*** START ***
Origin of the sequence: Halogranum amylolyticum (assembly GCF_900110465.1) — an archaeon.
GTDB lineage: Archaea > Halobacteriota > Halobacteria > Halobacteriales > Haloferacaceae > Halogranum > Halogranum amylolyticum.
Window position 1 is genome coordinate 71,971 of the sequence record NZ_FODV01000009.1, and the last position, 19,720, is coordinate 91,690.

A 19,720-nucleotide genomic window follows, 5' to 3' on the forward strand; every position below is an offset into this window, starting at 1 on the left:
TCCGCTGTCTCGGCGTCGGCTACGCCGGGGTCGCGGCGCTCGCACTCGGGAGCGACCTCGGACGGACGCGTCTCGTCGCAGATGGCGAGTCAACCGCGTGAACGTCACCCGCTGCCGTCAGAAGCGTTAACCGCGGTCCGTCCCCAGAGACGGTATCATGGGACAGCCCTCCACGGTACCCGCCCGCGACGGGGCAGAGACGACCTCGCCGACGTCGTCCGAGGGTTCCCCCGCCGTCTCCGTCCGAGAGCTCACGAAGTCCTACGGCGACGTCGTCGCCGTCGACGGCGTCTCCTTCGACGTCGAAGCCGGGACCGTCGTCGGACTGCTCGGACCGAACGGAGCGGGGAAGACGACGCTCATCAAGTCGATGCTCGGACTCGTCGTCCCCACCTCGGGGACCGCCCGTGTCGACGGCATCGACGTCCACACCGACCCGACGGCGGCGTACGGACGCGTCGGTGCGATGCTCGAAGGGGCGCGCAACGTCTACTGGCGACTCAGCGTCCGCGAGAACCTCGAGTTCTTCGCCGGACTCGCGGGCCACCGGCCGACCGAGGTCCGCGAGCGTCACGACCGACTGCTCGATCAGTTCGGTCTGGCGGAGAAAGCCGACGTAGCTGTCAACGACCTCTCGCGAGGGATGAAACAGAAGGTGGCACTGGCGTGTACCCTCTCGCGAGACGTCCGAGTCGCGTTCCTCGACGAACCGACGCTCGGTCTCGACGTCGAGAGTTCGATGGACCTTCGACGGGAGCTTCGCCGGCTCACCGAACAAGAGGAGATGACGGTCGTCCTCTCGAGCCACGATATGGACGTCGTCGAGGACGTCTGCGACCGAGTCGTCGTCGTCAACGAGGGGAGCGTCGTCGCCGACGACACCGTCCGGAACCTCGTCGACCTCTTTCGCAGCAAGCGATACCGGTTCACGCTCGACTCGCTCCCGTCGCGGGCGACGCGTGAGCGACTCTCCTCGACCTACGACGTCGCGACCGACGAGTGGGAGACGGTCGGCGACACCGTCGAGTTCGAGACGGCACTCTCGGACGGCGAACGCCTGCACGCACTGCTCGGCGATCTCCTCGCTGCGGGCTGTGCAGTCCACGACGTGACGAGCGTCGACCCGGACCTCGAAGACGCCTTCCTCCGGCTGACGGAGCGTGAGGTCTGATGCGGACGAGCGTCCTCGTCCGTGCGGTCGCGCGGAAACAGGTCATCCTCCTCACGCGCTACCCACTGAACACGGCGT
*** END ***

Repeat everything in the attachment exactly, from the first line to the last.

Origin of the sequence: Halogranum amylolyticum (assembly GCF_900110465.1) — an archaeon.
GTDB lineage: Archaea > Halobacteriota > Halobacteria > Halobacteriales > Haloferacaceae > Halogranum > Halogranum amylolyticum.
Window position 1 is genome coordinate 71,971 of the sequence record NZ_FODV01000009.1, and the last position, 19,720, is coordinate 91,690.

A 19,720-nucleotide genomic window follows, 5' to 3' on the forward strand; every position below is an offset into this window, starting at 1 on the left:
TCCGCTGTCTCGGCGTCGGCTACGCCGGGGTCGCGGCGCTCGCACTCGGGAGCGACCTCGGACGGACGCGTCTCGTCGCAGATGGCGAGTCAACCGCGTGAACGTCACCCGCTGCCGTCAGAAGCGTTAACCGCGGTCCGTCCCCAGAGACGGTATCATGGGACAGCCCTCCACGGTACCCGCCCGCGACGGGGCAGAGACGACCTCGCCGACGTCGTCCGAGGGTTCCCCCGCCGTCTCCGTCCGAGAGCTCACGAAGTCCTACGGCGACGTCGTCGCCGTCGACGGCGTCTCCTTCGACGTCGAAGCCGGGACCGTCGTCGGACTGCTCGGACCGAACGGAGCGGGGAAGACGACGCTCATCAAGTCGATGCTCGGACTCGTCGTCCCCACCTCGGGGACCGCCCGTGTCGACGGCATCGACGTCCACACCGACCCGACGGCGGCGTACGGACGCGTCGGTGCGATGCTCGAAGGGGCGCGCAACGTCTACTGGCGACTCAGCGTCCGCGAGAACCTCGAGTTCTTCGCCGGACTCGCGGGCCACCGGCCGACCGAGGTCCGCGAGCGTCACGACCGACTGCTCGATCAGTTCGGTCTGGCGGAGAAAGCCGACGTAGCTGTCAACGACCTCTCGCGAGGGATGAAACAGAAGGTGGCACTGGCGTGTACCCTCTCGCGAGACGTCCGAGTCGCGTTCCTCGACGAACCGACGCTCGGTCTCGACGTCGAGAGTTCGATGGACCTTCGACGGGAGCTTCGCCGGCTCACCGAACAAGAGGAGATGACGGTCGTCCTCTCGAGCCACGATATGGACGTCGTCGAGGACGTCTGCGACCGAGTCGTCGTCGTCAACGAGGGGAGCGTCGTCGCCGACGACACCGTCCGGAACCTCGTCGACCTCTTTCGCAGCAAGCGATACCGGTTCACGCTCGACTCGCTCCCGTCGCGGGCGACGCGTGAGCGACTCTCCTCGACCTACGACGTCGCGACCGACGAGTGGGAGACGGTCGGCGACACCGTCGAGTTCGAGACGGCACTCTCGGACGGCGAACGCCTGCACGCACTGCTCGGCGATCTCCTCGCTGCGGGCTGTGCAGTCCACGACGTGACGAGCGTCGACCCGGACCTCGAAGACGCCTTCCTCCGGCTGACGGAGCGTGAGGTCTGATGCGGACGAGCGTCCTCGTCCGTGCGGTCGCGCGGAAACAGGTCATCCTCCTCACGCGCTACCCACTGAACACGGCGT